S1: Something that I've encountered, and I feel like it's been a theme of advice that I've always given to friends who have who are new to any field, that there are more than one ways to get to a goal. And if your goal is to be a particular kind of person or a particular kind of designer, and you find that one of your roads has been blocked or a door has been closed, that that's just you now know that you can take a different path there. You can find that next step that you need to get to where you're trying to head or that next step that will get you better than you were yesterday.
S2: That also happened way to my illustration practice. I. I never been good at drawing and I never liked drawing. I loved design, but drawing was not my thing. And at some point in one role I was doing some years ago, I was asked I yeah, I was asked to start illustrating things. This is how we do icons and then it transferred, Oh, I like your handwriting. Maybe you can start drawing. And I was like, No, I don't want to do it. I don't want to. I'm bored of these. I cannot do this. I cannot do these. And my manager at that time, which was an inspiring person to me, was pushing me a lot. And today I can say that I'm an illustrator and that is start from a need that a team had that I was going to do something that I didn't want to do, but it was part of my role. I was the visual designer in that team, so if they ask me to draw, I have to draw. And I found I found something very special at the end with that. And it's something that trace it's part of my practice and something I feel proud of I now regret. And I don't beat myself anymore, but I regret that it was moments in my life that I didn't have that openness or that understanding to know that maybe opportunities don't have exactly the shape or the name that you that you put on that goal list. But it is still an opportunity and you don't know where it's going to take you, but maybe it takes you to a better place that what you've had in mind.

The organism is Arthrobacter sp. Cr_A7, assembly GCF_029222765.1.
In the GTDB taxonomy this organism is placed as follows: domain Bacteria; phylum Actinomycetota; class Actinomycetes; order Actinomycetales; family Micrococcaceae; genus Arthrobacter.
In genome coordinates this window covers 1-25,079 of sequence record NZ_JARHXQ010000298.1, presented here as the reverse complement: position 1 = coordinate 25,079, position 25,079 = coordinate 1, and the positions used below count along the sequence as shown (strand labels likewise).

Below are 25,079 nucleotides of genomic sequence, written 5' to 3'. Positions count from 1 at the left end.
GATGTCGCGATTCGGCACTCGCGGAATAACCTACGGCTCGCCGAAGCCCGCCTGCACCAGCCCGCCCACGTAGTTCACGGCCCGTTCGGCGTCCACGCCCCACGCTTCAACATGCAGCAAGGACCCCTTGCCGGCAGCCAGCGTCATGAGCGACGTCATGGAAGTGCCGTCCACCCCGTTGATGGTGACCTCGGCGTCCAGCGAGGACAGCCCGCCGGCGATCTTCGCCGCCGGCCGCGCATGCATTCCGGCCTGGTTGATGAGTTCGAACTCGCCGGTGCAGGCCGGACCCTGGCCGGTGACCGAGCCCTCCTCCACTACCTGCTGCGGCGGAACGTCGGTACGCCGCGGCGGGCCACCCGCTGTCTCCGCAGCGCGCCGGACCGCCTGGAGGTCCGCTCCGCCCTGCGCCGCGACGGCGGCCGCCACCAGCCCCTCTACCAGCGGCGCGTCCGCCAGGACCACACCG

S1: So there you have it. That's all for this episode. If you liked this episode, feel free to visit. This is a sitcom where you can access our back catalogue of over 100 episodes with episodes related to service design, product management, design, research, and much, much more. If you're interested in design and innovation training, feel free to check out our business. This is doing dotcom where you can join online classrooms and learn from the world's best design and innovation leaders. Join that. This is eight city newsletter where you receive updates from the network and also, if you're interested, apply to join the Slack community on this exciting AECOM. Stay safe and until next time, take care.